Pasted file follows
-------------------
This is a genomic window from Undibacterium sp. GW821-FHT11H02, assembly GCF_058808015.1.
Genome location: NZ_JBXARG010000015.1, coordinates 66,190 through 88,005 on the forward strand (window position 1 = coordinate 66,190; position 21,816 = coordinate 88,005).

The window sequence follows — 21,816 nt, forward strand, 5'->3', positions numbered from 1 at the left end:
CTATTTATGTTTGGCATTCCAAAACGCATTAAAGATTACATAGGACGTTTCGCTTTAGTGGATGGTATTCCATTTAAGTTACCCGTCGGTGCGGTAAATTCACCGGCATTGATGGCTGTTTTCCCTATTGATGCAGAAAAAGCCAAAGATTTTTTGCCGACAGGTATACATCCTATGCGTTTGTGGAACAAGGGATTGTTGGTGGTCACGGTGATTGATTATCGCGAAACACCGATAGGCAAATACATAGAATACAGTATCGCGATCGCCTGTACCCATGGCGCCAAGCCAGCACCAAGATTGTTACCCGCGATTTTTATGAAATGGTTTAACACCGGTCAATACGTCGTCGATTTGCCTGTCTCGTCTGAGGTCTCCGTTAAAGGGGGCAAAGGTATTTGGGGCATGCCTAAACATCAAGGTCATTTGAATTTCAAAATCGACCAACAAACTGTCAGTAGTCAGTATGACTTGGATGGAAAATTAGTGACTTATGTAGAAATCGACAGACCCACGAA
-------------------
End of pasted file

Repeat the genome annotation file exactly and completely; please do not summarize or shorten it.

This is a genomic window from Undibacterium sp. GW821-FHT11H02, assembly GCF_058808015.1.
Genome location: NZ_JBXARG010000015.1, coordinates 66,190 through 88,005 on the forward strand (window position 1 = coordinate 66,190; position 21,816 = coordinate 88,005).

The window sequence follows — 21,816 nt, forward strand, 5'->3', positions numbered from 1 at the left end:
CTATTTATGTTTGGCATTCCAAAACGCATTAAAGATTACATAGGACGTTTCGCTTTAGTGGATGGTATTCCATTTAAGTTACCCGTCGGTGCGGTAAATTCACCGGCATTGATGGCTGTTTTCCCTATTGATGCAGAAAAAGCCAAAGATTTTTTGCCGACAGGTATACATCCTATGCGTTTGTGGAACAAGGGATTGTTGGTGGTCACGGTGATTGATTATCGCGAAACACCGATAGGCAAATACATAGAATACAGTATCGCGATCGCCTGTACCCATGGCGCCAAGCCAGCACCAAGATTGTTACCCGCGATTTTTATGAAATGGTTTAACACCGGTCAATACGTCGTCGATTTGCCTGTCTCGTCTGAGGTCTCCGTTAAAGGGGGCAAAGGTATTTGGGGCATGCCTAAACATCAAGGTCATTTGAATTTCAAAATCGACCAACAAACTGTCAGTAGTCAGTATGACTTGGATGGAAAATTAGTGACTTATGTAGAAATCGACAGACCCACGAA